Instructions: Find the domain of the composite function f (of) g.
f(x)= (-45)/(x) g(x)=(-7)/(x-9)
Here's another one.
Instructions: For the given functions f and g, find the requested composite function.
find (g (of) f) (x)
f(x)=(x-10)/(7) g(x)=7x+10
Here's what I got...I basically just want to check my answer:
g(f(x))= 7((x-10)/(7))+10
g(f(x))=x-10+10
g(f(x))=x
You can study some online lessons to learn how to get started on finding the domain of a function.
Since, in your case, you are finding f(g(x)), you will need to find the restrictions on the domains of each of f and g (which you'll find by checking for division-by-zero problems), and also you'll need to figure out the x-value for g which gives an output that would be a problem for f.
(Hint: Since you can't divide by zero, and since f(0) would create a division by zero, then you'll need to find what x-value(s), if any, would cause g(x) to equal zero.)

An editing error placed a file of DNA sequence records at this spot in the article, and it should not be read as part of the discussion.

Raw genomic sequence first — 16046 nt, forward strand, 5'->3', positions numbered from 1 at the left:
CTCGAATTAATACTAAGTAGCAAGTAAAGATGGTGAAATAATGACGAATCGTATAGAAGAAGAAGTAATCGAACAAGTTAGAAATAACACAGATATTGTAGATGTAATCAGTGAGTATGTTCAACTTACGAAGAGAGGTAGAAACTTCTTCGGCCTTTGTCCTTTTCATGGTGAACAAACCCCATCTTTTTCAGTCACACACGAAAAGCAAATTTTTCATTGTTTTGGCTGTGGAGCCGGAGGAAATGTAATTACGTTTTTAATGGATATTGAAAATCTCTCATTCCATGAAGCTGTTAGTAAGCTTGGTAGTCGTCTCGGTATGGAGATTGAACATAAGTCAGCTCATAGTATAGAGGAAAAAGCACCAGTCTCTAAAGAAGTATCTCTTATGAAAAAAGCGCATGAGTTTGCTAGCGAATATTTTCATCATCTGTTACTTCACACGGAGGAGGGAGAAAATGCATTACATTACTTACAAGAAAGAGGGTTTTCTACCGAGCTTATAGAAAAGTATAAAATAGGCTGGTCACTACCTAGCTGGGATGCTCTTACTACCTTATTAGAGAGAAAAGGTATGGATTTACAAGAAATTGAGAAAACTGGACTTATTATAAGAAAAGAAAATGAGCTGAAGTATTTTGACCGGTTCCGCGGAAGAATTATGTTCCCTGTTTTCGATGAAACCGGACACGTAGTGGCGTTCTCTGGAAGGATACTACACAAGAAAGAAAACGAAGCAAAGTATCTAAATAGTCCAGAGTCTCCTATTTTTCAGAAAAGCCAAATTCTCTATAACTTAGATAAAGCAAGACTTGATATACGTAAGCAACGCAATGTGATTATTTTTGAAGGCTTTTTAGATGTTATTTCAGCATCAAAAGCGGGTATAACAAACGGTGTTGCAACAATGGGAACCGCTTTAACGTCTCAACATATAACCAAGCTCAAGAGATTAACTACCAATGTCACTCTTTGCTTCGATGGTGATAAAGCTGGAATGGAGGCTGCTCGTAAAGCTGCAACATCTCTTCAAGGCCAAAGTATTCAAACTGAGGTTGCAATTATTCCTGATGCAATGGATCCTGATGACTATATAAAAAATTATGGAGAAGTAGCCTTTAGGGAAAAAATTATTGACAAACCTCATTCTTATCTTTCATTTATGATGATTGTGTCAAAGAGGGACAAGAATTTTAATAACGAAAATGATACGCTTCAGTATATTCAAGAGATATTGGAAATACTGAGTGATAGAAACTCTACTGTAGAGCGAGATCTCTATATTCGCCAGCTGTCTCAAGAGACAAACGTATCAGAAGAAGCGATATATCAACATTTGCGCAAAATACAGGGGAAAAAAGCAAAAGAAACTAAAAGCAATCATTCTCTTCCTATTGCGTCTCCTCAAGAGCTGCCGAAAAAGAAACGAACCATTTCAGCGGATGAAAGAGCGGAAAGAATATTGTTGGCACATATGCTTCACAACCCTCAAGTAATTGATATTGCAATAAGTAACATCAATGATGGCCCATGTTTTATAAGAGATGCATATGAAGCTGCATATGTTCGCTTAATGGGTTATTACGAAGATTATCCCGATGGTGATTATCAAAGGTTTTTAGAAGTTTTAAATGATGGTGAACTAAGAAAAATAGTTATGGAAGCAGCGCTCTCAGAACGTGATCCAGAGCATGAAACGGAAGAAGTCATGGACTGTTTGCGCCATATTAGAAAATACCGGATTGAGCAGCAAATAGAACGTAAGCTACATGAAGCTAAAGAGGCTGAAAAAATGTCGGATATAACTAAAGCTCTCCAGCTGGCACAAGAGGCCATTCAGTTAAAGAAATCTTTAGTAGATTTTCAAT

Your work looks good to me!
Right, I understand how to do it, on most other problems. And I know that I need to find g(x)=0 (right?) to find out what x-values, if any, would cause the function to equal zero. But when I do that, all I get is -7=0, which is not true/undefined/whatever you want to say.
Here's how I got -7=0:
(-7)/(x-9)=0
multiply both sides by common denom. (x-9)
and you get (-7)=0.
This is where I'm stuck.
What does that tell you? Can ever be zero? Think about it.
Correct. You would get the same thing with (but that doesn't always happen). We say that and are inverses of each other, because they "undo" each other, so to speak.find (g (of) f) (x)
f(x)=(x-10)/(7) g(x)=7x+10
Here's what I got...I basically just want to check my answer:
g(f(x))= 7((x-10)/(7))+10
g(f(x))=x-10+10
g(f(x))=x